“An Orchestra of Minorities” by Chigozie Obioma

Oral storytelling’s a key feature of many cultures; it’s said that Homer sang his stories to audiences in ancient Greece. And in his new novel, An Orchestra of Minorities, Chigozie Obioma uses oral storytelling as a device, giving his novel an interesting flavour and makes it resonate past the last page.

His novel follows Chinonso, a poultry farmer who lives in rural Nigeria. He’s a simple, unassuming man: he loves his chickens and guards them like a parent, he has no real family, and when he sees a woman about to jump off a bridge, he stops his car and saves her. From a chance encounter, he’s set into a course where he loses everything, gets stranded in a foreign country and struggles to get back. Rather Homeric, that.

But this is where Obioma’s interesting narrative device comes in: it’s Chinonso’s chi, a guardian spirit, who retells this story for an invisible audience of gods. He recounts the story as one would expect an immortal spirit: world-weary, slightly jaded, and with the best interests at heart for Chinonso. He retells the story, which starts off hopeful but slowly grows darker, ominous and finally angry, with a detached air: “I have seen it many times before,” it repeats, over and over. And yet, the chi is helpless to stop this story.

After Chinonso helps this woman, he finds out her name is Ndali; she spends time at his farm, and they fall in love, bonding over raising chickens and defending them from predators. However, as the daughter of a local chief, she comes from a position of power and privilege: her family doesn’t just dislike Chinonso, they go out of their way to offend and demean him. He decides to sell everything he owns, pays a friend to get him into a foreign university, sets off for Cyprus and finds he’s been duped: there is no money, no job or even a place for him in school. The story grows only more desperate and darker from there.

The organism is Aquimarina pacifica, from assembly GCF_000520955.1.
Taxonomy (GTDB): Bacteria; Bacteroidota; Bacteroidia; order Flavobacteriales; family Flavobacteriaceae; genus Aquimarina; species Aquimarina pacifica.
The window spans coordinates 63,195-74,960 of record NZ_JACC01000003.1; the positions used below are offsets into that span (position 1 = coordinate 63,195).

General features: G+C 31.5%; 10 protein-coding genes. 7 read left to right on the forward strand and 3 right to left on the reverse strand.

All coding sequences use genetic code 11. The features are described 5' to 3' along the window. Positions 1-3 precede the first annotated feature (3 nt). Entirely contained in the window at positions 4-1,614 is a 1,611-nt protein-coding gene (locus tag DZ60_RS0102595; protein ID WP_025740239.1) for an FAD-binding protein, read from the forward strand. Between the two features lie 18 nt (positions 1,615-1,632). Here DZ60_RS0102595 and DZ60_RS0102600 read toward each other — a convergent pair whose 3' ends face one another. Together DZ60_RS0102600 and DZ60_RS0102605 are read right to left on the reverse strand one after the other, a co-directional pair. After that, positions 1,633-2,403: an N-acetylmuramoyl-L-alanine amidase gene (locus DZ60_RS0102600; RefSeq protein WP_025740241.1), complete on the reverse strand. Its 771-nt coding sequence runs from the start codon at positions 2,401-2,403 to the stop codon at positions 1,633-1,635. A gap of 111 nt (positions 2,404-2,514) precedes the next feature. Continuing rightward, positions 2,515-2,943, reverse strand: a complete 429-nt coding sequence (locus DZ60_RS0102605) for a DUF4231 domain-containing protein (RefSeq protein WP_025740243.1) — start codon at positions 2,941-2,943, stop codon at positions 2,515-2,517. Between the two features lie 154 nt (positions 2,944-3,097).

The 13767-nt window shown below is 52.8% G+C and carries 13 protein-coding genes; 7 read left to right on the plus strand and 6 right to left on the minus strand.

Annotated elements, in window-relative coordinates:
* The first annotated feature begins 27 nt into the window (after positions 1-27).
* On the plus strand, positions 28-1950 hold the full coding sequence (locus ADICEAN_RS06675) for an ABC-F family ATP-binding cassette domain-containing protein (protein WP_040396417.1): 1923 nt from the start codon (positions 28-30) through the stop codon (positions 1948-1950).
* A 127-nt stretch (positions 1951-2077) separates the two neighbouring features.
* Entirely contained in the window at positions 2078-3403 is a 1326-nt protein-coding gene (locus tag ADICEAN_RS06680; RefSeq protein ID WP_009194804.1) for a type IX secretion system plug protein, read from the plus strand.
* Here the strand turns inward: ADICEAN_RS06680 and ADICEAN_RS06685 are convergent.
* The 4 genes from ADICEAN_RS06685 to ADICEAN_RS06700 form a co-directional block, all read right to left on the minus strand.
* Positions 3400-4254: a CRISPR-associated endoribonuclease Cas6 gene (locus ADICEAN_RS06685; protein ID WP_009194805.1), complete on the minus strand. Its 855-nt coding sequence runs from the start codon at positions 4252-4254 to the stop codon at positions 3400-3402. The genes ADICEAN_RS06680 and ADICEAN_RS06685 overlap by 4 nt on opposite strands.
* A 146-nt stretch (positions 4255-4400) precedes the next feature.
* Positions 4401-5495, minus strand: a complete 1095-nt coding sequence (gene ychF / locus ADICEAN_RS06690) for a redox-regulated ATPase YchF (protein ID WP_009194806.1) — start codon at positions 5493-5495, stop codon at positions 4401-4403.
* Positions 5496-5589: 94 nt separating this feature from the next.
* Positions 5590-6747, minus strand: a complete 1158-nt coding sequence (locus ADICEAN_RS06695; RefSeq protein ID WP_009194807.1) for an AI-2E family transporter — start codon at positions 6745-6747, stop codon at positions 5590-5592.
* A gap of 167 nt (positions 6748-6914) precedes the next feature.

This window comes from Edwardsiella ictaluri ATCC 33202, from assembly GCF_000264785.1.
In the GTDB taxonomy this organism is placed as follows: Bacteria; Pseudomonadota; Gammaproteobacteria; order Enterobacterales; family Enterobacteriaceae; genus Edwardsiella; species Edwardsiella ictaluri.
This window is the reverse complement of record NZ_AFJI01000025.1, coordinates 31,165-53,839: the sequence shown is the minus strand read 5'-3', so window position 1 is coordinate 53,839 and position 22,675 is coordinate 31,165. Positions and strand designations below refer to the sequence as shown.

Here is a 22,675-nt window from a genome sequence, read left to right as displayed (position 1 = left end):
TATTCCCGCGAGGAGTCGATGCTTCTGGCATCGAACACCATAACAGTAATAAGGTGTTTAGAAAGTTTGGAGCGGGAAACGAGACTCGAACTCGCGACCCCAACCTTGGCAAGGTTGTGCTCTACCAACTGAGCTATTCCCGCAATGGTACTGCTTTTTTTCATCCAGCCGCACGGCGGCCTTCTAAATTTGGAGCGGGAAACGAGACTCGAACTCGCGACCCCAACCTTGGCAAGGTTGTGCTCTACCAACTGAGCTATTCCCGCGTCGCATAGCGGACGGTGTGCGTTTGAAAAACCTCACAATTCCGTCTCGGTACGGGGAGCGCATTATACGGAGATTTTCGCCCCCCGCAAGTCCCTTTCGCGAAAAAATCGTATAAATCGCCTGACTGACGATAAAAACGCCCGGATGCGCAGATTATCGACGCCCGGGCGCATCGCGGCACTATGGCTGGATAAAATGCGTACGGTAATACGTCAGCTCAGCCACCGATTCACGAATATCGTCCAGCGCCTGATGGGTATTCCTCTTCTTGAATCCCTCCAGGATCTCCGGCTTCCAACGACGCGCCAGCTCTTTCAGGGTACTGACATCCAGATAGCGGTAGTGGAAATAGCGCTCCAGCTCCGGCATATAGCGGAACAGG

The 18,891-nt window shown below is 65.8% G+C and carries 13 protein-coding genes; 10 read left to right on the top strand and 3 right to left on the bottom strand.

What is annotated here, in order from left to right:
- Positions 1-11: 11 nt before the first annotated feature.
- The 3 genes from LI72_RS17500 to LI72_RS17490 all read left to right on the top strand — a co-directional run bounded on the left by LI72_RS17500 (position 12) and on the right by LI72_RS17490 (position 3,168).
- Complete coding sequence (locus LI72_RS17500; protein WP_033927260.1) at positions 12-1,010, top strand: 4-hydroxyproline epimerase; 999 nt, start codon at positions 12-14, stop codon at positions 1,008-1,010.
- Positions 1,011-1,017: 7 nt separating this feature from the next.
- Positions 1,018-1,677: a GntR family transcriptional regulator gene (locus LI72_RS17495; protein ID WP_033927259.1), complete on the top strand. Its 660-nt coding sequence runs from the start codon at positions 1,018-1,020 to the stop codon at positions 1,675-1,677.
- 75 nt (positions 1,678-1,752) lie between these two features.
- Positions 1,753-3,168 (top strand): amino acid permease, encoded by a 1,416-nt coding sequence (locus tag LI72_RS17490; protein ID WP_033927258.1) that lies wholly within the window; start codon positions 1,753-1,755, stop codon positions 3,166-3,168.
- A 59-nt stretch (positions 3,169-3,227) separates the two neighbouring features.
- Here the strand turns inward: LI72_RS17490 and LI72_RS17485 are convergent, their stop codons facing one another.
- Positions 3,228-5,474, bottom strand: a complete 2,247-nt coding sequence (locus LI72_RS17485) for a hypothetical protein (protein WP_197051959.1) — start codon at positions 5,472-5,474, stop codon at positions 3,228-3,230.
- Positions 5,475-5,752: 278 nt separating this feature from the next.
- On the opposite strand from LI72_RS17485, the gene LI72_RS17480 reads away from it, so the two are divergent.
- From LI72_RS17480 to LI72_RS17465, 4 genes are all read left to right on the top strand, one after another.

Admittedly, there are a few reservations about this book. For one, the oral storytelling device works quite well, but it’s rhythms and style take a little time to get used to. And the first third of the novel dragged a bit, with some scenes that led away from the main arc, but once the plot was set into motion, I hardly put the book down.

What really struck me about this book was Obioma’s sense of compassion; both for his characters and for the world he created. It’s a place where spirits dwell, both good and bad, and bicker and argues with each other. It’s a place where the chickens sing a mourning song when a hawk kills one of their own, and where humans can hear and appreciate it. It’s a world where Chinonso can struggle to forgive people who’ve ruined his life, yet still fight the urge to submit to revenge fantasies; he’s far from perfect, but he leaps off the page, a fully formed person.

The same could be said for his chi. Take this scene, where it tries to reassure its host against anxieties, fears and bad spirits, but knows it’s all in vain:

“In the years before I saw her again, I always told him to have faith like the white man of ancient times, Odysseus, in the tale he loved as a kid… I would have kept mentioning this story to him, if the man did not eventually reunite with his wife. I could not remind him because his woman had yielded to another man. To remind him now would break his heart. I did not know how, at all, to help him. I knew it was futile to try to discourage him from loving her, and I could only give suggestions. His wil was sealed.” (pg 403)

And indeed, his will leads him to disaster; no spoilers here, but as the novel grew on, more elements of darkness peered into frame, darkening a story which started so bright and hopeful: racism, sexual assault, brutal physical violence. It’s a compelling story, but admittedly not a pleasant one, and it rings true.

All these add up to make An Orchestra of Minorities a very good read, and shows Obioma as a consummate storyteller, and one who with his second novel, has created a most interesting world – and a world beyond our world, too. I’m not sure every reader will stick around long enough to get a feel for this one, but anyone who sticks with it will be rewarded.

About author

Roz Milner is a journalist at Live in Limbo. They are a freelance writer and media critic who's writing has appeared on Bearded Gentlemen Music,, The Good Point and elsewhere. @milnerwords on Twitter.